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N.J. making progress on stabilizing public worker pension funds

New Jersey Senate Budget Committee chairman Paul Sarlo says the state is making progress on increasing contributions to its public worker pension fund systems. (AP photo/Mel Evans)

New Jersey Senate Budget Committee chairman Paul Sarlo says the state is making progress on increasing contributions to its public worker pension fund systems. (AP photo/Mel Evans)

New Jersey is making progress on dealing with the worst-funded pension system in the country, state lawmakers say .

Senate Budget Committee chairman Paul Sarlo said Thursday the state is on the path to improvement.

“It’s been underfunded for many years. The last couple years we’ve made our fair share of contributions,” said Sarlo, D- Bergen. “I think the legislature has been holding the governor accountable to make the payments, and we’re on target to continue to make those payments.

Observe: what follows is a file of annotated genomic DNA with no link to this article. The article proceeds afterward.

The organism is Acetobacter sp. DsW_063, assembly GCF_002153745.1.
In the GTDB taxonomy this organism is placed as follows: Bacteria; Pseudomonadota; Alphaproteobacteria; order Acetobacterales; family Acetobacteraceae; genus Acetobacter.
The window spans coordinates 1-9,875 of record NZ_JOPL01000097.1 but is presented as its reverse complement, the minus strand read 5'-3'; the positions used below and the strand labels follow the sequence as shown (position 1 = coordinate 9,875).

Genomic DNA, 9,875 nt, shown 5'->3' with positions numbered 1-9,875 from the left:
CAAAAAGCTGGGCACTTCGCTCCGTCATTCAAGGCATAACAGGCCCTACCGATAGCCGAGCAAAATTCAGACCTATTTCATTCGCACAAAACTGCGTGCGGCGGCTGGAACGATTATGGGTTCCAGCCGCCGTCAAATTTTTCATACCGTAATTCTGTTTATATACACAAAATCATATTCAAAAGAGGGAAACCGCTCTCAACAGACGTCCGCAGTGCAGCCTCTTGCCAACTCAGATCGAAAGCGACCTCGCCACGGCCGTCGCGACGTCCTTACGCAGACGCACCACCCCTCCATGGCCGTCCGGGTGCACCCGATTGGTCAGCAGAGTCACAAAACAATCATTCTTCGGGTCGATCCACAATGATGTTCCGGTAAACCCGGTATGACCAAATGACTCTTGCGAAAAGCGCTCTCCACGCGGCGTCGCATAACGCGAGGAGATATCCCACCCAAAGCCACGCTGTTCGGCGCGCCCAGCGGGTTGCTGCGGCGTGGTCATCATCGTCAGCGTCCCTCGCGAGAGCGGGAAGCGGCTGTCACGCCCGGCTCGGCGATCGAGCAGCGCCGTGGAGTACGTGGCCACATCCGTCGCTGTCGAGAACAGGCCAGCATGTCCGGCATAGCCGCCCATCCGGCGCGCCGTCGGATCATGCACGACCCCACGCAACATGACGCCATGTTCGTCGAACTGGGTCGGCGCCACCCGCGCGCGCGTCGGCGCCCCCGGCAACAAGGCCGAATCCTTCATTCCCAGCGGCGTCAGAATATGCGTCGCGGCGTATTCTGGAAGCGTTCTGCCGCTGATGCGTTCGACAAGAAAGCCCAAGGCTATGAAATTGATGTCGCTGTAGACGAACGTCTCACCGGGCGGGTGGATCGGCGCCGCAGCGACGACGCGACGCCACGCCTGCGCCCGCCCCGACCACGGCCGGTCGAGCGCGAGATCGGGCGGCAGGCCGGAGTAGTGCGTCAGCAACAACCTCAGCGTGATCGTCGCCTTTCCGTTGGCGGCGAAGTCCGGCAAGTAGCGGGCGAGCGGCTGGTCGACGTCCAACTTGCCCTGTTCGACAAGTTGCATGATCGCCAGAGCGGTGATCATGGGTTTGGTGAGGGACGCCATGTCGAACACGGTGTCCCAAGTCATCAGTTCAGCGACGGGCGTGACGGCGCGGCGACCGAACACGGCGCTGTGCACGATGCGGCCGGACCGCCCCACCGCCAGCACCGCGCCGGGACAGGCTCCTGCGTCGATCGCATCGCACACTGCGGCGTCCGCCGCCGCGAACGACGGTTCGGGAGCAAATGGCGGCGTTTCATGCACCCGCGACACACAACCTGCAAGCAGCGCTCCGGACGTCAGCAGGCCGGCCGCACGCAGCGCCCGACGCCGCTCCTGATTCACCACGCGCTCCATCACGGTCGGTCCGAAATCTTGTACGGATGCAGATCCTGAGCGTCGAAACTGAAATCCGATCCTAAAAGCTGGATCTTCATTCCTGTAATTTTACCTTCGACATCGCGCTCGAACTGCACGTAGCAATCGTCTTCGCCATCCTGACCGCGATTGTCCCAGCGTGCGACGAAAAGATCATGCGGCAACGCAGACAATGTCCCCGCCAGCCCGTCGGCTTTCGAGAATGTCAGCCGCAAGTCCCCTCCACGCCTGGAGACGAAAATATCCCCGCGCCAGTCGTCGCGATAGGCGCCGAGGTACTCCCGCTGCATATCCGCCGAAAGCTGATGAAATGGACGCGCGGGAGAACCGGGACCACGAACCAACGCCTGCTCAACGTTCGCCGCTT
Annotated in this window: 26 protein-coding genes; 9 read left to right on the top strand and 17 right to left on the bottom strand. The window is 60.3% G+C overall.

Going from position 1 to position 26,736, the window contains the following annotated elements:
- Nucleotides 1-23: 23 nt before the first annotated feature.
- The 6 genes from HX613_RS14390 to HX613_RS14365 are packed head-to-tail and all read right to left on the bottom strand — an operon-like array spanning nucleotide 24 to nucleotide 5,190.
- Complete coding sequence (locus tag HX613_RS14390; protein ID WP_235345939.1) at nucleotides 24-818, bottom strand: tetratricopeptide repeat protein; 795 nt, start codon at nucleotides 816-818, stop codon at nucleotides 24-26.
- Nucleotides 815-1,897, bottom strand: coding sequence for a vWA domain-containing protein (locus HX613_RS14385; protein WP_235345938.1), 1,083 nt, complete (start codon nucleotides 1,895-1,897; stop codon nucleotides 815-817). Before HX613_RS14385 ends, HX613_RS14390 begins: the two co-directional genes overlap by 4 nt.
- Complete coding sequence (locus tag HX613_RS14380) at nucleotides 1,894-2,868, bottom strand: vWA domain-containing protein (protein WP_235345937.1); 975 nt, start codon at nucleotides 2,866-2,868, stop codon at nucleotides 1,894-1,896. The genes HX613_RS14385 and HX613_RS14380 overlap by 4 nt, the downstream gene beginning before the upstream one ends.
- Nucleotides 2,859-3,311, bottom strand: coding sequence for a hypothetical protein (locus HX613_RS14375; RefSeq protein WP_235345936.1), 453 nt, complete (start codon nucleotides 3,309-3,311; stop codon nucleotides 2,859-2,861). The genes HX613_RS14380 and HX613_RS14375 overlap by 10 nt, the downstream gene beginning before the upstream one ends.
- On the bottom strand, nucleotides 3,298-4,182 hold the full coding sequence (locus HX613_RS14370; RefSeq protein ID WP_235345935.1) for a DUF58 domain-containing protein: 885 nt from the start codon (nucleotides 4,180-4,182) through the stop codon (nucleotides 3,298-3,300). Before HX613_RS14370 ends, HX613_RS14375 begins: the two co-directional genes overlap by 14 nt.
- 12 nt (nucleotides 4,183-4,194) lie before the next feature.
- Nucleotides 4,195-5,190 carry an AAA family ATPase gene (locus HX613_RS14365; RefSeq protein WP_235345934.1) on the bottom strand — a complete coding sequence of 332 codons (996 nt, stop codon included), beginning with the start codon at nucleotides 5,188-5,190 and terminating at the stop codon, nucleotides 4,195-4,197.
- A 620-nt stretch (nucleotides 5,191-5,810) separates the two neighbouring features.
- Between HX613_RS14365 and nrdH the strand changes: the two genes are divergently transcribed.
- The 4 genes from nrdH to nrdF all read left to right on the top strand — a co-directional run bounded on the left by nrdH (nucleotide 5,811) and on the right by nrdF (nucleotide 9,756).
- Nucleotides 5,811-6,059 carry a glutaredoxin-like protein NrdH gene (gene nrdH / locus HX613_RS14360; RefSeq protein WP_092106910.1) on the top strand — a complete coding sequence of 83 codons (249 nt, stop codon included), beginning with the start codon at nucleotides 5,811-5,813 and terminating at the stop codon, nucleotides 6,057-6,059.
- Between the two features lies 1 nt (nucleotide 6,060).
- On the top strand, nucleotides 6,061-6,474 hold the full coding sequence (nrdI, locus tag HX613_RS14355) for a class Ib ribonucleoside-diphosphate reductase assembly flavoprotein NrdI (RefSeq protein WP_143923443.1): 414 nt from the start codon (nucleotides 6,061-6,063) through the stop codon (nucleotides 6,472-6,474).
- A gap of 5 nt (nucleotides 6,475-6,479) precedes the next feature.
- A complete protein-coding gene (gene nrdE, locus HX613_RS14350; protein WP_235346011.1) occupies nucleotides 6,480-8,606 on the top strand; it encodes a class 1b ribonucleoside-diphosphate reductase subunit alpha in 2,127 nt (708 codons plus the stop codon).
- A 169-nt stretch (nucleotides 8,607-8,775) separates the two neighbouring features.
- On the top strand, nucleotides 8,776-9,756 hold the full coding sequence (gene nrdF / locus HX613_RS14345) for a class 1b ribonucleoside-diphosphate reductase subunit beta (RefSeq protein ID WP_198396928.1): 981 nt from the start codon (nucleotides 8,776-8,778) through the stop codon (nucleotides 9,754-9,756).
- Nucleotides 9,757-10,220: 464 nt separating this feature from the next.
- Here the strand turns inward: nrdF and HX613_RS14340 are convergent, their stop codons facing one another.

“It’s going to take some time. You know, it’s been years and years of neglect.”

New Jersey’s distressed government worker pension system is now the worst funded in the U.S., according to a report by Bloomberg.

The state will need to continually increase its pension payments, said Sen. Tony Bucco, R-Morris.

“As the economy grows, hopefully, that will allow us to bring in more revenues, and that we can afford to do,” he said. “We have been using a lot of revenues in the past to pay for construction and bonding and whatnot. So we’re looking to restructure all of that.”

Investment strategies of the state pension funds need changes to improve returns, Senate President Steve Sweeney said.

“I believe that, instead of going to Wall Street to borrow money, that in the fixed portfolio of your pension system, borrow it from the pension system,” he said. “Right now, you might get 2 percent on a 10-year bond. Well, if I’m paying Wall Street 6.2, why not pay it to my pension instead? It will get us funded quicker, and I’m working on legislation to do that.”

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